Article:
Funding to encourage adoption of secure messaging in health

The Australian Digital Health Agency has announced it will provide $A30,000 to software vendors to integrate new standards into their existing clinical information and secure messaging systems, as part of the push to eliminate paper-based messaging in healthcare.

It says many healthcare professionals are already using secure messaging platforms; however, many of these platforms are not compatible with one another, meaning healthcare professionals cannot send information to one another and instead need to use unreliable fax machines or the post.

All private vendors that currently operate a clinical information or secure messaging system with secure messaging capabilities, at two different sites as a minimum, are eligible for the $30,000 bonus.

Consumers Health Forum of Australia Chief Executive Officer, Leanne Wells said, “A modern, connected health system requires modern communication technologies. Manila folders of paper records and fax machines aren’t good enough in the 21st century – secure, robust and interoperable messaging is fundamental to creating the patient-centred health system Australia needs and deserves.”

General practitioner and advisor to the Agency, Dr Nathan Pinskier said, “This is an important next step on the path to mainstream adoption of secure electronic communications in healthcare. Secure communications will provide more efficient, safer and direct transfer of clinical information between healthcare providers. Numerous coroners’ reports have highlighted the risks of a continued reliance on legacy systems such as fax and post. It’s time for healthcare as an industry and profession to adopt 21st century communications solutions.”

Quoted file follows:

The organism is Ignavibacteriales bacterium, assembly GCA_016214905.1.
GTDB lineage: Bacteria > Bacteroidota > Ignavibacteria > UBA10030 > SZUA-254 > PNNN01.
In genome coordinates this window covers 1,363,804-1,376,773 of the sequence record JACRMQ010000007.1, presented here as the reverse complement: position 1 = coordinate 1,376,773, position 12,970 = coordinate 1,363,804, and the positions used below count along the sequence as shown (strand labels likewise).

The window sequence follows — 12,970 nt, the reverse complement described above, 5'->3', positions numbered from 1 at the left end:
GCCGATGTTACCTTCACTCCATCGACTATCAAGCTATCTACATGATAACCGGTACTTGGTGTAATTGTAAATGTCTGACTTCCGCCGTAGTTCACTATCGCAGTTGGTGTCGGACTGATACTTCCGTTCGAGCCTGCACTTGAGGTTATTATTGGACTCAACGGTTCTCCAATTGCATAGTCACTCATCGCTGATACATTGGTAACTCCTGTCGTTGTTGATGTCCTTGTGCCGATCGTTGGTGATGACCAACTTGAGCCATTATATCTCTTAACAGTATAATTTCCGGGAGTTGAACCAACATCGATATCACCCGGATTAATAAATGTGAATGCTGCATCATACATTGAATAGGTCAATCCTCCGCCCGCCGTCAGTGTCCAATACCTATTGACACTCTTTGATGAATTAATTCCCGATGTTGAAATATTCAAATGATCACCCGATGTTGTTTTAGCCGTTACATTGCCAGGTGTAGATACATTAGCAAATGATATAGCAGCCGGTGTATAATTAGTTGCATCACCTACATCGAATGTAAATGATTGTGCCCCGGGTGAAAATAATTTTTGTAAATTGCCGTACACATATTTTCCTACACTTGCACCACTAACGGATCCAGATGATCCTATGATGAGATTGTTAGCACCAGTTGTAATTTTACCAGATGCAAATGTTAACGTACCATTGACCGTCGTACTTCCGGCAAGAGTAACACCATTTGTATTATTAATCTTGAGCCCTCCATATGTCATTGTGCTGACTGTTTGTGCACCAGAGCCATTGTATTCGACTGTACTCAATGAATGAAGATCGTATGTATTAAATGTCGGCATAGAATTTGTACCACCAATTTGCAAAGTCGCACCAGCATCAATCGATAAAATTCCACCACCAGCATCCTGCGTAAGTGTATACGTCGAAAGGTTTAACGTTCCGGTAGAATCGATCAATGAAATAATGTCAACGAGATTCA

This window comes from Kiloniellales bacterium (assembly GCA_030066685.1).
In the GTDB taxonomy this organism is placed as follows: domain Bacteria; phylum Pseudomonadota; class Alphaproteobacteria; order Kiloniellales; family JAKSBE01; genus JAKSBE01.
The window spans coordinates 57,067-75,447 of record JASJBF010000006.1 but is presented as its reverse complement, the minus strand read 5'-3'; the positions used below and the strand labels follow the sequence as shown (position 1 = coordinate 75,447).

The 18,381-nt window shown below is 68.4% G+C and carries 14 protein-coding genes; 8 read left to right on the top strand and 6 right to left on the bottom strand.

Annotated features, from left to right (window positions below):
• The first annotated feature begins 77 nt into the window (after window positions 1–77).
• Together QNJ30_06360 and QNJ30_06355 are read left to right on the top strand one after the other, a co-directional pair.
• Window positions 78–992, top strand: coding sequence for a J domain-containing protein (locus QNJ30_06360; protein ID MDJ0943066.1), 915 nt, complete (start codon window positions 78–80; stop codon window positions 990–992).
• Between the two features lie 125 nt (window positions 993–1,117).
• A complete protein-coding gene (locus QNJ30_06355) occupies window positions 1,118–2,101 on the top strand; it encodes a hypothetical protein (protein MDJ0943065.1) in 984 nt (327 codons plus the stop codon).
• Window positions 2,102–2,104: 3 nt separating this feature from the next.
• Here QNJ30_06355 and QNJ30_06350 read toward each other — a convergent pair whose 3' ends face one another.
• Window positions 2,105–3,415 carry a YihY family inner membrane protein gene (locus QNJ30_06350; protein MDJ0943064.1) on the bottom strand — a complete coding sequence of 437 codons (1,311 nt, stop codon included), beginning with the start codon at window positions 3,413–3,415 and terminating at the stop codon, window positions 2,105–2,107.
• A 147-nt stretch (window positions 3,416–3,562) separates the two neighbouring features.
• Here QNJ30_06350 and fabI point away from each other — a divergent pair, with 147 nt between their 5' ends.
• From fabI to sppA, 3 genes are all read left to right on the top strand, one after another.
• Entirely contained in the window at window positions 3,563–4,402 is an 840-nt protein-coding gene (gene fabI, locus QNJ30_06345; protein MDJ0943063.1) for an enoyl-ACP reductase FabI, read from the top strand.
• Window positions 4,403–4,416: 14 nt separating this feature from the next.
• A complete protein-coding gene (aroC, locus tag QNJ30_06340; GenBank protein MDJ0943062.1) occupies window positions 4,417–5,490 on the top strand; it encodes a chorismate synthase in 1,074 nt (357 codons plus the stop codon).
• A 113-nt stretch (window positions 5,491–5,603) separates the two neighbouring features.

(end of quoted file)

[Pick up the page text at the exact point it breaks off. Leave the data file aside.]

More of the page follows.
The software industry, the clinical community and the Agency agreed on new interoperability standards for secure messaging in 2018 that will ensure different systems can talk to each other.

Medical Software Industry Association Chief Executive Officer, Emma Hossack said, “The Medical Software Industry supports interoperability and this project is clearly an important component. Our members have put in considerable time and resources and welcome the offer to stimulate the work that needs to be done.”

This initiative has been put in place to accelerate the adoption of these new standards by software developers following two successful proof-of-concept projects in 2018.

All private vendors that currently operate a clinical information or secure messaging system with secure messaging capabilities, at two different sites as a minimum, are eligible.

“Providing patient care in collaboration with other clinicians requires the safe and timely sharing of their health information,” said Agency Chief Medical Adviser, Clinical Professor Meredith Makeham.

“The inability of healthcare providers to share information quickly can lead to communication breakdowns, which can contribute to poor health outcomes and unnecessary duplication of care.”

“This is a significant step toward ensuring healthcare providers can use the tools they already have to send information to their patients and other clinicians providing those patients care, and in turn provide safer and more comprehensive care.”

“We are delighted by the way the software industry has collaborated on the development of these standards, and are pleased to be supporting them in accelerating the rollout,” said Agency Chief Operating Officer Bettina McMahon.

“We are now moving from a proof of concept and standards development stage to one of national scaling, and this is a step in that direction. We are working closely with governments and the health sector to accelerate take up of software that meets the standards”.

Further information is available on the Agency’s website .